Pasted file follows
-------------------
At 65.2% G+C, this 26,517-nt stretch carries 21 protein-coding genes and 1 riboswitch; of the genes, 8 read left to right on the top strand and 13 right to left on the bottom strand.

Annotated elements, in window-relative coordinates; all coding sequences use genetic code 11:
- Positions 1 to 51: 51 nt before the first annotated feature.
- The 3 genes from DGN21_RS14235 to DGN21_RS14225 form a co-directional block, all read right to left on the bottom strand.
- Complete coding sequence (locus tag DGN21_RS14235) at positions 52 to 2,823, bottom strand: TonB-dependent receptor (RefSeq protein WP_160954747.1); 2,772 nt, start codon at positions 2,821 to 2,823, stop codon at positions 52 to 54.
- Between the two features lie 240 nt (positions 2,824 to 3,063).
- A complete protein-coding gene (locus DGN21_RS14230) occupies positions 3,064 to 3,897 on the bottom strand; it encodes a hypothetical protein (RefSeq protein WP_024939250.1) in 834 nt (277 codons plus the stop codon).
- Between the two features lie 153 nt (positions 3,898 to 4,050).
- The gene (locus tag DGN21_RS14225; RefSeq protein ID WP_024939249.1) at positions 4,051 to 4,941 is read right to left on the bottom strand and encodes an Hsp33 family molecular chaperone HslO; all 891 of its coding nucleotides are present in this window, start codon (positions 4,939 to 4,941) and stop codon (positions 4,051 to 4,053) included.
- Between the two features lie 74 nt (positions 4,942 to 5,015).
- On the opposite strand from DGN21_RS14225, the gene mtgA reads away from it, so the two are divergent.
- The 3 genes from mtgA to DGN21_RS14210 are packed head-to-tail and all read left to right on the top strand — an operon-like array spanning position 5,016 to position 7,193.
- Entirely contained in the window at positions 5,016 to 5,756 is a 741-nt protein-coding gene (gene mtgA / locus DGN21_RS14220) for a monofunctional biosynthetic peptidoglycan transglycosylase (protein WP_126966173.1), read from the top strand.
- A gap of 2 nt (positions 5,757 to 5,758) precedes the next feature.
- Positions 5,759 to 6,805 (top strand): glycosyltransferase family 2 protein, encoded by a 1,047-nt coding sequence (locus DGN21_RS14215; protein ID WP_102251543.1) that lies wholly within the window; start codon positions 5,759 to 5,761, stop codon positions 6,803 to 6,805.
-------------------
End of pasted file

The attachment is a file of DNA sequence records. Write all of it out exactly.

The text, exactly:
At 65.2% G+C, this 26,517-nt stretch carries 21 protein-coding genes and 1 riboswitch; of the genes, 8 read left to right on the top strand and 13 right to left on the bottom strand.

Annotated elements, in window-relative coordinates; all coding sequences use genetic code 11:
- Positions 1 to 51: 51 nt before the first annotated feature.
- The 3 genes from DGN21_RS14235 to DGN21_RS14225 form a co-directional block, all read right to left on the bottom strand.
- Complete coding sequence (locus tag DGN21_RS14235) at positions 52 to 2,823, bottom strand: TonB-dependent receptor (RefSeq protein WP_160954747.1); 2,772 nt, start codon at positions 2,821 to 2,823, stop codon at positions 52 to 54.
- Between the two features lie 240 nt (positions 2,824 to 3,063).
- A complete protein-coding gene (locus DGN21_RS14230) occupies positions 3,064 to 3,897 on the bottom strand; it encodes a hypothetical protein (RefSeq protein WP_024939250.1) in 834 nt (277 codons plus the stop codon).
- Between the two features lie 153 nt (positions 3,898 to 4,050).
- The gene (locus tag DGN21_RS14225; RefSeq protein ID WP_024939249.1) at positions 4,051 to 4,941 is read right to left on the bottom strand and encodes an Hsp33 family molecular chaperone HslO; all 891 of its coding nucleotides are present in this window, start codon (positions 4,939 to 4,941) and stop codon (positions 4,051 to 4,053) included.
- Between the two features lie 74 nt (positions 4,942 to 5,015).
- On the opposite strand from DGN21_RS14225, the gene mtgA reads away from it, so the two are divergent.
- The 3 genes from mtgA to DGN21_RS14210 are packed head-to-tail and all read left to right on the top strand — an operon-like array spanning position 5,016 to position 7,193.
- Entirely contained in the window at positions 5,016 to 5,756 is a 741-nt protein-coding gene (gene mtgA / locus DGN21_RS14220) for a monofunctional biosynthetic peptidoglycan transglycosylase (protein WP_126966173.1), read from the top strand.
- A gap of 2 nt (positions 5,757 to 5,758) precedes the next feature.
- Positions 5,759 to 6,805 (top strand): glycosyltransferase family 2 protein, encoded by a 1,047-nt coding sequence (locus DGN21_RS14215; protein ID WP_102251543.1) that lies wholly within the window; start codon positions 5,759 to 5,761, stop codon positions 6,803 to 6,805.